- Got bulk data copying to do? SQL Server can do it for you nicely. The SQL Server bulk copy feature supports the transfer of large amounts of data into or out of a SQL Server table or view.
- SQL Server supports exporting data in bulk (bulk data) from a SQL Server table and
importing bulk data into a SQL Server table or nonpartitioned view.
- Bulk exporting refers to copying data from a SQL Server table to a data file.
- Bulk importing refers to loading data from a data file into a SQL Server table.
For example, you can export data from a Microsoft Excel application to a data file and then bulk import that data into a SQL Server table.
- The data can be moved between SQL Server and an operating-system data file, such as an ASCII file.
- The data source/target in SQL Server can be Table, View or a ResultSet of a T-SQL statement.
The data source/target in Operating System can also be a file (csv, excel, etc).
- Programmers coding applications to use the bulk copy functions should follow the general rules for good bulk copy performance. See Bulk Import and Export of Data (SQL Server).
- The following basic methods are available for bulk data copy:
- bcp utility : is a command-line utility by name bcp.exe for bulk import/export.
- By default, all the rows in the data file are imported as one batch.
- To distribute the rows among multiple batches, specify a batch_size that is smaller than the number of rows in the data file.
- If the transaction for any batch fails, only insertions from that batch are rolled back.
- BULK INSERT statement : is a T-SQL statement that imports data directly from a data file into a database table or nonpartitioned view. Here, the data file is read by the SQL Server process.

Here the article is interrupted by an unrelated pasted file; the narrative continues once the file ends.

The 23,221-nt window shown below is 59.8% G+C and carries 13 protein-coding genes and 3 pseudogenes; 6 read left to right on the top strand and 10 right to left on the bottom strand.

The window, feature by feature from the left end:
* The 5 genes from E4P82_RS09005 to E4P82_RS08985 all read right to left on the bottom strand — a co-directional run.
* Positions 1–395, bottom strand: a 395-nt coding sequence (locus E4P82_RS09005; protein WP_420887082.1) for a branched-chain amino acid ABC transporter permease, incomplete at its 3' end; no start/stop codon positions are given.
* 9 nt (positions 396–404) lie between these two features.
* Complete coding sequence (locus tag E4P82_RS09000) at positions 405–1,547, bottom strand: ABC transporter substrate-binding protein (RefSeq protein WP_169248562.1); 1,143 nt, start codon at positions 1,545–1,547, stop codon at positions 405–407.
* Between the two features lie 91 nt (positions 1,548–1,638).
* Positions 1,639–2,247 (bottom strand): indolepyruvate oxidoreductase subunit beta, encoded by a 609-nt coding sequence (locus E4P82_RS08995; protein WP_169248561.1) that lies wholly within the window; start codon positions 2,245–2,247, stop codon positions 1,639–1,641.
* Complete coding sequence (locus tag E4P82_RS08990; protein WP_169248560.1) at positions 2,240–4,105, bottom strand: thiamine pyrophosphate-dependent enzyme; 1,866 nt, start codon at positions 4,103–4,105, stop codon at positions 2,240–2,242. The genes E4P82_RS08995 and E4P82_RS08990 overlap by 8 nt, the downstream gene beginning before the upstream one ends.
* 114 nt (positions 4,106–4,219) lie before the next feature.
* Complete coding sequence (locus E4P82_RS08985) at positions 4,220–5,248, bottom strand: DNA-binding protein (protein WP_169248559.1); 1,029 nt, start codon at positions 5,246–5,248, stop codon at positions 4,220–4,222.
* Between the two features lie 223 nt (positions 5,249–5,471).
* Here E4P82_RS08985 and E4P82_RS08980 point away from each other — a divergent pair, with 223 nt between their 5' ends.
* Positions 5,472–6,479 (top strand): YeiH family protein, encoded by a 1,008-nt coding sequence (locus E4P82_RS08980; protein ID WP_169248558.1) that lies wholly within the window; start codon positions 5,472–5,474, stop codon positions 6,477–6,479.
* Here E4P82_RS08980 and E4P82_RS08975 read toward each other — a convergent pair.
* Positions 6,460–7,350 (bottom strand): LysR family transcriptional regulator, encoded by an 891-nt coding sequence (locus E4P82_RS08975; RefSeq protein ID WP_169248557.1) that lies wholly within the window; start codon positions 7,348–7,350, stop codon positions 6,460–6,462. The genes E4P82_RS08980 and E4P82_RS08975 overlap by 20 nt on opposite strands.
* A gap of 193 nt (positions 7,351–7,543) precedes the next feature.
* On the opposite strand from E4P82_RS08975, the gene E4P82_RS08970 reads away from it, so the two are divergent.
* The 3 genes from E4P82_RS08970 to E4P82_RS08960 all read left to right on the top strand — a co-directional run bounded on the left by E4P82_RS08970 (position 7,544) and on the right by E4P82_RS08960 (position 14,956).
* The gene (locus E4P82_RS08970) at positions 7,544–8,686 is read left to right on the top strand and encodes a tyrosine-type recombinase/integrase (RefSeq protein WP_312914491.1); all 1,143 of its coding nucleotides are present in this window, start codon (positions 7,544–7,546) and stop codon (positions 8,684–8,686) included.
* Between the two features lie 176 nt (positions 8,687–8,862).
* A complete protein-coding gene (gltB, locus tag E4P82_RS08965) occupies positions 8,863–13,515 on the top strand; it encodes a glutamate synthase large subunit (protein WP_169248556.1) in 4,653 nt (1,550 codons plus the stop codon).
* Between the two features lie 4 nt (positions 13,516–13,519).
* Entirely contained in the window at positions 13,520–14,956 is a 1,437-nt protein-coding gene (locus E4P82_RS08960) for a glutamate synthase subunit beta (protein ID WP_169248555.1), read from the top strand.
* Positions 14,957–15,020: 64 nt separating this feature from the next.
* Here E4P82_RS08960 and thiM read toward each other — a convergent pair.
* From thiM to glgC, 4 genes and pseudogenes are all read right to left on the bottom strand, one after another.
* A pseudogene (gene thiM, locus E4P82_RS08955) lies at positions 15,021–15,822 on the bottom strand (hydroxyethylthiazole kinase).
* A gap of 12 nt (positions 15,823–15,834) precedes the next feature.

- INSERT ... SELECT * FROM OPENROWSET(BULK...) statement : is a T-SQL statement that uses the OPENROWSET bulk rowset provider to bulk import data into a SQL Server table by specifying the OPENROWSET(BULK...) function to select data in an INSERT statement.
- SQL Server Import and Export Wizard : creates simple packages that import/export data between many popular data formats including databases, spreadsheets, and text files.
- Some example snippets with various bulk copy methods:
- Prerequisites for Minimal Logging in Bulk Import :
- For a database under the full recovery model, all row-insert operations that are performed by bulk import are fully logged in the transaction log. Warning: Large data imports can cause the transaction log to fill rapidly if the full recovery model is used.
In contrast, under the simple recovery model or bulk-logged recovery model, minimal logging of bulk-import operations reduces the possibility that a bulk-import operation will fill the log space. Minimal logging is also more efficient than full logging.
- Note: The bulk-logged recovery model is designed to temporarily replace the full recovery model during large bulk operations.
- Although data insertions are not logged in the transaction log during a minimally logged bulk-import operation, the Database Engine still logs extent allocations each time a new extent is allocated to the table.
- When transactional replication is enabled, BULK INSERT operations are fully logged even under the Bulk Logged recovery model.
- Minimal logging requires that the target table meets the following conditions:
- The table is not being replicated.
- Table locking is specified (using TABLOCK).
- Table is not a memory-optimized table.
- If the table has no indexes, data pages are minimally logged.
- If the table has a clustered index and is empty, both data and index pages are minimally logged.
- If the table has no clustered index but has one or more non-clustered indexes, data pages are always minimally logged.
- If the table is empty, index pages are minimally logged.
If table is non-empty, index pages are fully logged.
- If a table has a btree based clustered index and is non-empty, data pages and index pages are both fully logged regardless of the recovery model.
- Use the following guidelines when you bulk import data from a data file to an instance of Microsoft SQL Server:
- Obtain required permissions for your user account.
- Use the bulk-logged recovery model.
- Back up after bulk importing data.
For the bulk-logged recovery model or full recovery model, a log backup is enough.
- ProTip: Drop table indexes to improve performance for large bulk imports.
This guideline is when "import data" is way larger than "data already in the table". Otherwise, dropping the indexes is counterproductive; the time required to rebuild the indexes might be longer than the time saved during the bulk-import operation.
- Find and remove hidden characters in the data file.